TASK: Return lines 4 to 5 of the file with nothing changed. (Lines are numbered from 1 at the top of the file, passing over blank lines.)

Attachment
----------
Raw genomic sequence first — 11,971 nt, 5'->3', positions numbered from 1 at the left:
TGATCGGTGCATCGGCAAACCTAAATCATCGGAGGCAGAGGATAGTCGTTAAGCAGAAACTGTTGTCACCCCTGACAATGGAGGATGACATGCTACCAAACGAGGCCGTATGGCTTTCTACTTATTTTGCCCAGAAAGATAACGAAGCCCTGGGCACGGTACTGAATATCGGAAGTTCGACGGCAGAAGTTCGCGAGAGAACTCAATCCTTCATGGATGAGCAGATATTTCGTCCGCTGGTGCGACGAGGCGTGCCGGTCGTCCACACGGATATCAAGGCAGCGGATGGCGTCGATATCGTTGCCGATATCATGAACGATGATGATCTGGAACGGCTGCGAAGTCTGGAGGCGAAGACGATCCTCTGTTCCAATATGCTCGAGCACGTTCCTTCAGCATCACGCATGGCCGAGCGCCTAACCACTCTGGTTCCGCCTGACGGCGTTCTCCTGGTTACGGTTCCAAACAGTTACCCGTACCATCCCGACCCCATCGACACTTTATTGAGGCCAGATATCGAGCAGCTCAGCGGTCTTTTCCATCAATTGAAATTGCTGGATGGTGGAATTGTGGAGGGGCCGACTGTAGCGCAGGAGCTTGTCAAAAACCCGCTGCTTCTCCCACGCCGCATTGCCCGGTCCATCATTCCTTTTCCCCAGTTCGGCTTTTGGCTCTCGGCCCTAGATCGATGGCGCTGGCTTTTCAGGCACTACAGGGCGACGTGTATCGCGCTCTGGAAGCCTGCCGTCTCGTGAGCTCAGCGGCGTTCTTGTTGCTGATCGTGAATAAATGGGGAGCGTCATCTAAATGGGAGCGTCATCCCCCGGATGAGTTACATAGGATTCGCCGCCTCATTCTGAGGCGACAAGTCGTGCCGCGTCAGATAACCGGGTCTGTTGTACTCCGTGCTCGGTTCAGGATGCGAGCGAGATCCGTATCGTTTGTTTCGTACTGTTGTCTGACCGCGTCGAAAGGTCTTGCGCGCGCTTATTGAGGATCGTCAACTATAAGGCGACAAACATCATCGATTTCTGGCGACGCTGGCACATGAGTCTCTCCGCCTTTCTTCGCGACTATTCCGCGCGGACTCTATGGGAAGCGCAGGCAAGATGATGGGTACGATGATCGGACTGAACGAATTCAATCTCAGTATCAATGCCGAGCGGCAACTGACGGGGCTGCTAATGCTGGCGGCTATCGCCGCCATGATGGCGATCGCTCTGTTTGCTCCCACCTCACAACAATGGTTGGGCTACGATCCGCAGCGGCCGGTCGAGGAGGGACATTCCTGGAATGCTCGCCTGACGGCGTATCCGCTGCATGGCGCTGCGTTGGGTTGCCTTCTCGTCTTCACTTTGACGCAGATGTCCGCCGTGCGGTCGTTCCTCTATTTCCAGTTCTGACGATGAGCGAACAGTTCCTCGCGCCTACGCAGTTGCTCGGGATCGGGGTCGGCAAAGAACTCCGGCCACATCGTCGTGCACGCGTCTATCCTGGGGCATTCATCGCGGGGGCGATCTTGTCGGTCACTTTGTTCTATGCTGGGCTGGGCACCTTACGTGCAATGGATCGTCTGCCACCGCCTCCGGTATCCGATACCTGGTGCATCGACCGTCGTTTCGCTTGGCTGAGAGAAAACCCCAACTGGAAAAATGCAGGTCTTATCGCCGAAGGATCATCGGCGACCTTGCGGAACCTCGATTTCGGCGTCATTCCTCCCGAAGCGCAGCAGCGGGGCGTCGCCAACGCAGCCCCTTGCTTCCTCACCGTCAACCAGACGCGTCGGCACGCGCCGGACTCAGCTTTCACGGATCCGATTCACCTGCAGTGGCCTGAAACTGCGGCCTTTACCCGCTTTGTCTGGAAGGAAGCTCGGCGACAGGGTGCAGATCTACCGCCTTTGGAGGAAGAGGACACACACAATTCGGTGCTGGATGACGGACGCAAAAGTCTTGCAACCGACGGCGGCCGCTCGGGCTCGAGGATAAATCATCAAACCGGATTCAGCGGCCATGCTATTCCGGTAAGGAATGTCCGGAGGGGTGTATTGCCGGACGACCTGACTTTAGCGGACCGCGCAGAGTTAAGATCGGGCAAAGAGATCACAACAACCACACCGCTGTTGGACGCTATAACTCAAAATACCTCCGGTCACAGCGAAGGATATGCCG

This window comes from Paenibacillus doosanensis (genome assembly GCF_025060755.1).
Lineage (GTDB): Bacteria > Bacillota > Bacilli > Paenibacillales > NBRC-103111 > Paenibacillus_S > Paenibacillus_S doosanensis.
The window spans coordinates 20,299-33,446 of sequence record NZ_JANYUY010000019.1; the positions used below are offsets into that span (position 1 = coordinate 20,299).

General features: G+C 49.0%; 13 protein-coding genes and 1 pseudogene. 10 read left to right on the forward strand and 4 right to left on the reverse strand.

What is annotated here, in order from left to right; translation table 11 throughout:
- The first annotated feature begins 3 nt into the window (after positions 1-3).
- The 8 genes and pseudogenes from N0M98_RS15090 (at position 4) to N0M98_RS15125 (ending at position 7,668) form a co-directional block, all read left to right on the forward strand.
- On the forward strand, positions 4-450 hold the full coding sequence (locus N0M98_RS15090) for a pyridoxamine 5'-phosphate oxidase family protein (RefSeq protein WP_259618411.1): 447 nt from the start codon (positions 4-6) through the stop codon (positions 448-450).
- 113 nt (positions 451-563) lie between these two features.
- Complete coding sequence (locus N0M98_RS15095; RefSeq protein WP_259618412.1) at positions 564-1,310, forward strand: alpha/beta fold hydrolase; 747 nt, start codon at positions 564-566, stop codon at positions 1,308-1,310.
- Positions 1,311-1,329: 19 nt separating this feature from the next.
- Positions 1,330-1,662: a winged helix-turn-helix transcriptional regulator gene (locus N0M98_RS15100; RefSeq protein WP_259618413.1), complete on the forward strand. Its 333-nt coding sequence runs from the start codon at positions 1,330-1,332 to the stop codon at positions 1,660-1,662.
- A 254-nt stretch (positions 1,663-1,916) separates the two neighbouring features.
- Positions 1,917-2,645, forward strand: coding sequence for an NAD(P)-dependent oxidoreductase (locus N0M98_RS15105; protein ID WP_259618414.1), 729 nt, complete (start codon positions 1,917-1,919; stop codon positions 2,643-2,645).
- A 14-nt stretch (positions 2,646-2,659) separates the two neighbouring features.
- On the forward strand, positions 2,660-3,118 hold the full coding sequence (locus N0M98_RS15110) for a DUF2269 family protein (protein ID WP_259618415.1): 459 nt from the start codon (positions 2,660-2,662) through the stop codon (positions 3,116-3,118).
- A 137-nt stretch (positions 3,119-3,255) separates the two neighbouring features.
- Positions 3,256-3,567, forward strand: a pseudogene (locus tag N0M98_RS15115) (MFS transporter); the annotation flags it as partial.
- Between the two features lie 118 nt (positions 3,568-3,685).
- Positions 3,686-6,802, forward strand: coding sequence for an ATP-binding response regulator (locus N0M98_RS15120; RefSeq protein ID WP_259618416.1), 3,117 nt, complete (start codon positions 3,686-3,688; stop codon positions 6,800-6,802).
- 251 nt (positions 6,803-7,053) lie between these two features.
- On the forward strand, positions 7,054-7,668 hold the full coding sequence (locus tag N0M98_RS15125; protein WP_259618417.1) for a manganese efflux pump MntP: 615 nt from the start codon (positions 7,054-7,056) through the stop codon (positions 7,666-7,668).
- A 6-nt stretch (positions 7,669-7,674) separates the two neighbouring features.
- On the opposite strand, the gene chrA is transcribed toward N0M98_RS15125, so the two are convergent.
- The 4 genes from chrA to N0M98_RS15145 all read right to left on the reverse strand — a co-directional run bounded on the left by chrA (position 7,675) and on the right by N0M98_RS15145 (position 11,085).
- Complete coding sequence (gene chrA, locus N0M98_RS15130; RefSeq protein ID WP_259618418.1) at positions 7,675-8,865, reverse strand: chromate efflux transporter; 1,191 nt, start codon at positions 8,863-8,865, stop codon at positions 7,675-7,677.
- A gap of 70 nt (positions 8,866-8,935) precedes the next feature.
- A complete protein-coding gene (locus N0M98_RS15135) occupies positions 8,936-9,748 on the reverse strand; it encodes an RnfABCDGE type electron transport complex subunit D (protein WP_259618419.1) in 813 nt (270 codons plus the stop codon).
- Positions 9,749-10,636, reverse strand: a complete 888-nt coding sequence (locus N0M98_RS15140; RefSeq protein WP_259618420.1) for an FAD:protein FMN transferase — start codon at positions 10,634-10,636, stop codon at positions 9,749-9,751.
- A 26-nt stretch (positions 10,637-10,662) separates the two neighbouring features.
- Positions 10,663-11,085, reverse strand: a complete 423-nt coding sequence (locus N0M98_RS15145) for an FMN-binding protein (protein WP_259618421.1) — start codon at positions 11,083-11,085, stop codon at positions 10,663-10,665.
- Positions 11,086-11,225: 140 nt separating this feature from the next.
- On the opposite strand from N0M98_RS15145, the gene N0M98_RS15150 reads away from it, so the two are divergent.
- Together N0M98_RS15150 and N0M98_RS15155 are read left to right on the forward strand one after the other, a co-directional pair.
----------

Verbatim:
Lineage (GTDB): Bacteria > Bacillota > Bacilli > Paenibacillales > NBRC-103111 > Paenibacillus_S > Paenibacillus_S doosanensis.
The window spans coordinates 20,299-33,446 of sequence record NZ_JANYUY010000019.1; the positions used below are offsets into that span (position 1 = coordinate 20,299).